The 11th Annual Architectural Digest Home Design Show is history, but much of what I saw will not be forgotten.
So this post is a managable size, have a few pics, but all the links to this years’ favorite artists and their art. Take a few minutes and check them all out. Prepare to be delighted, but also inspired. as much of what you’ll see can be customized.
Lighting fixtures as art Lovely, sculptural fixtures. It genuinely made my heart happy, for lighting is generally so neglected by homeowners to start with. And why NOT have art suspended from the ceiling? Elizabeth Lyons’ pressed glass medallions , J.David Taylor’s bubble fixtures and Aquas from Barry Entner were just mesmerizing.
Hands-on Met Raymond Finan last year, and came away feeling I met a true artist. Specialty wood pieces made in his shop in Vermont, his attention to detail and proportion is precise, but not fussy or over-orchestrated. You just feel good looking at his pieces, and you know he loved making them.
Free-form, dimensional pieces as wall art I really, really like the idea of wall art not being confined within two sets of parallel lines. I remember Jamie Harris’ floating bubbles from a few years ago; enjoyed Kaiser Suidan’s Next Step Studio with their fun-fun jacks and cubes, and the organic shapes from Cocobolo Designs . Great first impressions for an entry, or for adding flair to long hallways; PERFECT for commercial applications.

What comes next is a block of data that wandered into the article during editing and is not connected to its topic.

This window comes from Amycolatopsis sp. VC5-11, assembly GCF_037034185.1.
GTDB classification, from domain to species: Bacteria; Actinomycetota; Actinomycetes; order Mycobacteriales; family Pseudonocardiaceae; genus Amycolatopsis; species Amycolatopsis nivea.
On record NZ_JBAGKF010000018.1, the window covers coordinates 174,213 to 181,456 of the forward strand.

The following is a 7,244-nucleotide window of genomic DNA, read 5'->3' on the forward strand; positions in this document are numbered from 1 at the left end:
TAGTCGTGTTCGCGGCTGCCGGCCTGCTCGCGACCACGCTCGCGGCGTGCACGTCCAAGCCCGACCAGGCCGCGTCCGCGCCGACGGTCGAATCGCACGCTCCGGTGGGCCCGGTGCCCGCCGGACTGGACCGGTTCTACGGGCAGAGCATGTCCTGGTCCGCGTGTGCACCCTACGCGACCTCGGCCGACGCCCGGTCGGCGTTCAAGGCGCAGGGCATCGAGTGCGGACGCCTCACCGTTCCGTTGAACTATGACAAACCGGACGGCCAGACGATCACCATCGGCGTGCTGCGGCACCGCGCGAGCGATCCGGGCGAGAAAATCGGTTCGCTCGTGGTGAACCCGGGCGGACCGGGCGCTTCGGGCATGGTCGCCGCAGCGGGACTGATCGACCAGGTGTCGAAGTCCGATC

Countertops Yes, have more fun in the kitchen! Trueform Concrete’s surfaces are not new, and not just rectangular-but I keep forgetting how cool (and organic/durable/hygenic!) they are. Ditto for ThinkGlass‘s take on things, just loved the feel and look of them both.
Outside kitchens Saw Kalamazoo Gourmet last year and was thoroughly impressed. Sure they had a nifty display, but their products, their service, even how they’d start the design process with a neophyte made me a believer. There’s nothing these kitchen’s don’t have, and if you’re going there, these are the people you want to buy it from.
While unheated outdoor space can’t be claimed as square footage on a listing in NYS, a few years from now it’ll still be big value-added, wanna-have feature for a buyer… I sense this will be the next major upscale update.
Soaking tubs This was a nicest surprise of the show, a lovely trend I would like to see more of. Diamond Spas showed contemporary shapes in metal, Sea Otter Woodworks makes handcrafted tubs in wood-teak, red cedar and authentic Japanese Ofuro tubs (so neat, they get their own link!)
Lots of (crafted) glass S&S’s ‘melted ice’ pieces were just so real. Had seen Jennifer and David Clancy’s Landscape Series last year, glad they were back, had lost their info. Hand-blown glass botanticals were stunning in their detail and color, but when lit from within, WOW! My pics don’t do them justice, see their work through link above.
Whimsey Bart Niswonger starts out with a serious-enough premise, but he is a man who loves what he does-there is just unmitigated joy in what he designs, and makes, ‘nuf said.
Simplicity It’s hard to say what I most most drawn to at Vetro Vero. The colors, the grace, the classic yet modern lines. Striking and beautifully-perfectly- done, I loved it all.
The organic shapes by Jennifer and Thor Bueno of Bueno Glass could be stacked, or hung as a wall installation. Stone shaped and either silvered, like the old mercury glass-or colored and texturized by a variety of techniques, these pieces could work in a variety of places and circumstances.
History Strawser and Smith is both a manufacturer and retailer out of Brooklyn. Wrote about their melting ice glass creations above, but was so taken by their furniture made from genuine re-purposed factory parts. A chandelier whose framework was a wheel on a band saw, a dining table whose base was from a shop bench; if you can blow the photo up, you’d see “The Crescent Machine Company Leetonio Ohio USA on the base.